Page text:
The Missouri Miner

Missouri S&T's Student Newspaper
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EST. 1915

A love letter to Rolla Aldi

Smabbi Luebbert


In the buzzing town of Rolla, Missouri, there are several hot spots that come to mind: McDonald’s, Big O Tires, Waffle House, the Vacuum Factory, and Wal-Mart. What most Rolla residents, college students and townies alike, seem to overlook is my personal favorite hangout spot, Aldi. Nothing brings me more joy than perusing the four short aisles chocked-full of savings. In my weekly shopping trips, I have noticed more and more that the student presence at Aldi is severely lacking given the saving potential. The Rolla Aldi is my choice of grocer because of the store policies, the happy-go-lucky customers, and the quality products. Hopefully after reading this article, one will have the urge to experience the best food market south of Sonic.


More college students should choose Aldi for their weekly grocery trip over competitors of the likes of Wal-Mart and Kroger due to the innovative store protocol. Each Aldi visit begins with the forced system of consumer cart return. For a small loan of a quarter, each shopper is made responsible for his or her cart. This system saves the store from hiring cart attendants and those savings are thereby passed onto each appreciative consumer. This is practical for the modern grocery shopper; if one is responsible enough to buy off-brand popcorn, he or she should show the maturity to return a shopping cart. The bagging system is also practical and sustainable for modern shopping. The Aldi bag policy pushes shoppers to use reusable bags or even pull merchandise boxes from the aisles. Not only does this cut back on waste, but also this Aldi policy saves time at the checkout. The sooner I can get through checkout, the sooner I can dig into my generic cheese curls.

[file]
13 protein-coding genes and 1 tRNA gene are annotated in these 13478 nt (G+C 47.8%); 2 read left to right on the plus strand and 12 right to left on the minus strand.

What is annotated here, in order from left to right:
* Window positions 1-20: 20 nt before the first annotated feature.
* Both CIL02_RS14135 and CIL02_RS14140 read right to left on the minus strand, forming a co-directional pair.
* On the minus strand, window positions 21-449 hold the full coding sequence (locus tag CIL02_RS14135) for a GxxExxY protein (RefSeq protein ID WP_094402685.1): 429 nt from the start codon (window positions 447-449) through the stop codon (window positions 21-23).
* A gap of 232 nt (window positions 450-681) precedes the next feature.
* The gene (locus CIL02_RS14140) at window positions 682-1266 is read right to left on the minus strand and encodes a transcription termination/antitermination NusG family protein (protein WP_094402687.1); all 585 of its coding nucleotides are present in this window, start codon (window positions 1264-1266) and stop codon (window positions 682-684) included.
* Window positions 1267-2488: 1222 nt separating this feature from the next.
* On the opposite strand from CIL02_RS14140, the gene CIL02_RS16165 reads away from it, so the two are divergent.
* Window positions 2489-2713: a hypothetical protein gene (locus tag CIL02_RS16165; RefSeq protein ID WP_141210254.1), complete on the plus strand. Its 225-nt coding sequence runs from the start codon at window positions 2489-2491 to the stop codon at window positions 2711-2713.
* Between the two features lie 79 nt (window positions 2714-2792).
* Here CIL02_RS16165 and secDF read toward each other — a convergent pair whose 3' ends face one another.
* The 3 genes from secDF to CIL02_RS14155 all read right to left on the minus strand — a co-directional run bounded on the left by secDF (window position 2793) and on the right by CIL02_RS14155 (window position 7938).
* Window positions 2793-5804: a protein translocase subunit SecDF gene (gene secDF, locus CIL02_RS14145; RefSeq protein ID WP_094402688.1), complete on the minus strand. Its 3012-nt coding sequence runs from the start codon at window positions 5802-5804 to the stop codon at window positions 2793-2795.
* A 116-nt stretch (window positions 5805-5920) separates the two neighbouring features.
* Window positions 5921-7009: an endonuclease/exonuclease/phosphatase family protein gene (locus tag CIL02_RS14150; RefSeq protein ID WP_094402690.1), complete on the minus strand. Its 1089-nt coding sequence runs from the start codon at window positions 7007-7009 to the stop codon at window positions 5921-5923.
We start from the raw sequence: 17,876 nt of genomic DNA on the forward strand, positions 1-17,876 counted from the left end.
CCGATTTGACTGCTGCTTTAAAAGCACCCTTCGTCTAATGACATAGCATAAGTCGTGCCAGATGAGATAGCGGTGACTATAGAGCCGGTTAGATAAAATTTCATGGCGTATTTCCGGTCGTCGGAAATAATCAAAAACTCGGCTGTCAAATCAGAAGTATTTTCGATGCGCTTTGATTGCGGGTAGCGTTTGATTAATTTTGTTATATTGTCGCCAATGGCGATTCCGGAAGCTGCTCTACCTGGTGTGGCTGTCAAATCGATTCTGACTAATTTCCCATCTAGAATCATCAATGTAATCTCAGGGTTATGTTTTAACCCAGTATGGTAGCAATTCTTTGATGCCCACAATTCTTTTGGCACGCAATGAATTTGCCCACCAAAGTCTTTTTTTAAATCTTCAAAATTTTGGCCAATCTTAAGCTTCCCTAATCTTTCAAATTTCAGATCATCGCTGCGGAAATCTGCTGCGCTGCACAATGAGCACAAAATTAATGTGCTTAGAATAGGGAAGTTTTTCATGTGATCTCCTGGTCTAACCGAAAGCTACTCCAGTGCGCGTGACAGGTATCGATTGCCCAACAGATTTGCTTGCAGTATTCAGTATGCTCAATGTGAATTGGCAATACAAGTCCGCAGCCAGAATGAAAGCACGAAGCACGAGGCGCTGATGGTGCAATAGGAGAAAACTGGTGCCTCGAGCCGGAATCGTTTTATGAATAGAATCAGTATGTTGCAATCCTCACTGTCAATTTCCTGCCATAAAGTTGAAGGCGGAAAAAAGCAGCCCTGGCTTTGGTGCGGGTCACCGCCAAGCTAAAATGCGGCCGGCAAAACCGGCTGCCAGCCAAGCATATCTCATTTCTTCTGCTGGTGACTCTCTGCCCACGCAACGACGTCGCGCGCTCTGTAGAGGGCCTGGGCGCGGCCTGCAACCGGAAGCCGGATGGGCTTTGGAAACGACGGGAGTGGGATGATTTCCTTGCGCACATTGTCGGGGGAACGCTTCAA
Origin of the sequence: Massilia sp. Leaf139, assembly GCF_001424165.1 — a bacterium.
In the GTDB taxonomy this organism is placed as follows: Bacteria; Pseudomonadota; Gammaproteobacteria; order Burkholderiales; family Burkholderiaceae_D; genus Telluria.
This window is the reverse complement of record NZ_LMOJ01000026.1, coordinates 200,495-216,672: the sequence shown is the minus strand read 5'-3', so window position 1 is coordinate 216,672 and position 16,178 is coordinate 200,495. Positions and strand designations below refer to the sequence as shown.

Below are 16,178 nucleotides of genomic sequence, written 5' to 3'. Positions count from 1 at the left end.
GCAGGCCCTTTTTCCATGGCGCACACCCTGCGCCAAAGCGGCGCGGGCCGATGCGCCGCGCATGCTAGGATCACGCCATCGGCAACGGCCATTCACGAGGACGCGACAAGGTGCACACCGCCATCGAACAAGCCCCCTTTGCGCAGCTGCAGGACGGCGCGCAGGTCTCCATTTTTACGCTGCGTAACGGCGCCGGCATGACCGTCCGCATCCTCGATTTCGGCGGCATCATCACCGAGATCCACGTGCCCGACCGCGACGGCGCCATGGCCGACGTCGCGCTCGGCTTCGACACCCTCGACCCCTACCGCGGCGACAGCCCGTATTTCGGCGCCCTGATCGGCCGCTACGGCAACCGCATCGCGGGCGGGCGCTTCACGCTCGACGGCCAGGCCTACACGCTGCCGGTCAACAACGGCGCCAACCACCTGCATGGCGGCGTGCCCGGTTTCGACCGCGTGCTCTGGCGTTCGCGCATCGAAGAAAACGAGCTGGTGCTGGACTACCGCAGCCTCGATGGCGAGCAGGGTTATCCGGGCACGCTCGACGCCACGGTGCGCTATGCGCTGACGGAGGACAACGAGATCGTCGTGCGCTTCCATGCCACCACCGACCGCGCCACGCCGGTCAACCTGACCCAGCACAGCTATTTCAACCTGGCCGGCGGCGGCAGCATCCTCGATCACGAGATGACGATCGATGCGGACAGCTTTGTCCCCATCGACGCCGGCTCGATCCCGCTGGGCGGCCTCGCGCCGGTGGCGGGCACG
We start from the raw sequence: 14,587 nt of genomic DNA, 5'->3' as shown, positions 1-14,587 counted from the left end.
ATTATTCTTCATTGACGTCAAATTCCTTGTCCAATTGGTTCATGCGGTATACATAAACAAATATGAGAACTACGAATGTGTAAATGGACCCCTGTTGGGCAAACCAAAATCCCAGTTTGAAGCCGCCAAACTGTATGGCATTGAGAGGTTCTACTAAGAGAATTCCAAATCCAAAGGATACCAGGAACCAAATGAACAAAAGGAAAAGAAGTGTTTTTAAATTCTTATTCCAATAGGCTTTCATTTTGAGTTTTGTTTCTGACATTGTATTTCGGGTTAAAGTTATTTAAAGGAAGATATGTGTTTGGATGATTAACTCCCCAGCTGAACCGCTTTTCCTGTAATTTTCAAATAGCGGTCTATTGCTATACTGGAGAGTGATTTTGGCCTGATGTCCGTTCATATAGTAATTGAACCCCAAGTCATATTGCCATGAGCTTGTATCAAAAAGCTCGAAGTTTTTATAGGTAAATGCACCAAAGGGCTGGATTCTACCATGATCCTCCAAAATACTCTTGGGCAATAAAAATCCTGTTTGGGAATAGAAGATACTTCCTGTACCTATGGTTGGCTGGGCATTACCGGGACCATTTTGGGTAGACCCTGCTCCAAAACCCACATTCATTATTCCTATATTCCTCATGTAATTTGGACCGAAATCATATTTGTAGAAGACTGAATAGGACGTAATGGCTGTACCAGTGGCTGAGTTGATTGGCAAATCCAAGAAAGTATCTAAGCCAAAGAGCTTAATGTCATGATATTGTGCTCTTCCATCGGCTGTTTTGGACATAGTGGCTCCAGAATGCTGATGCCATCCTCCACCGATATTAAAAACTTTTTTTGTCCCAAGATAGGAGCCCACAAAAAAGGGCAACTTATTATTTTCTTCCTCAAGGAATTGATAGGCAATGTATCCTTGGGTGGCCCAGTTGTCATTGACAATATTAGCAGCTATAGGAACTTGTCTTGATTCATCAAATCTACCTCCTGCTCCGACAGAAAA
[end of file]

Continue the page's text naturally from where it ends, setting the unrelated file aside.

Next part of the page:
Aldi customers are far superior to those who shop Wal-Mart because the savings creates a certain unspoken bond between each consumer, a bond that you would not see elsewhere. When I meet an Aldi shopper in the parking lot to grab their cart, it feels as if a new, savvy friend is welcoming me. Just last Friday when I checked out with only a “Take-and-Bake” pizza and $3 bottle of chardonnay, a fellow customer smiled at me and remarked “big night?” Outside of the store, Aldi shoppers can be easily spotted and identified by the several barcodes and generic-sounding brand names. Each time I am offered a package of “dinos and sharks” fruit snacks, I instantly feel a connection towards the snack provider.

Possibly my favorite part about my trips to Aldi is seeing the bargains. From the “Cinnamon Crunch Squares” to “Red Thunder” energy drinks, quality can be seen throughout all Aldi products. Not only are the packaged goods just as tasty as those name brand products found at Kroger and Wal-Mart, but the produce is also fresh - and usually a fraction of the price. Of course, Aldi is an extra mile away from campus, but the trip is by far worthwhile for grapes that are $1.19 a pound. Along with the cheap and delicious food, Aldi sells high quality products. Most goods are seasonal, so Aldi sells six dollar laundry baskets just when consumers need them - mid-February - but maybe that is just me. I can proudly say that most of my gifts for my sorority little sister came from Aldi. When my little sister found out about all of the money I saved on her $8 throw blanket she was thrilled with my savings and our bond intensified.


Nonetheless, the average college student’s needs can be met with a quick trip to Aldi. Need a frozen pizza? Aldi has “Hangry Tomato Pizza.” Out of protein powder? Make a trip down Highway 63 to pick up a container of “Elevation Whey Protein.” Feel an inexplicable emptiness in your life? Take a stroll down the “Aldi Finds” aisle and let Aldi tell you what you need. Even if you have nothing to buy, Aldi is a great place to stop by and hangout among the thirty-cent cans of tuna -“Chunk light.” Just remember to BYOB (bring your own bags) and a quarter.

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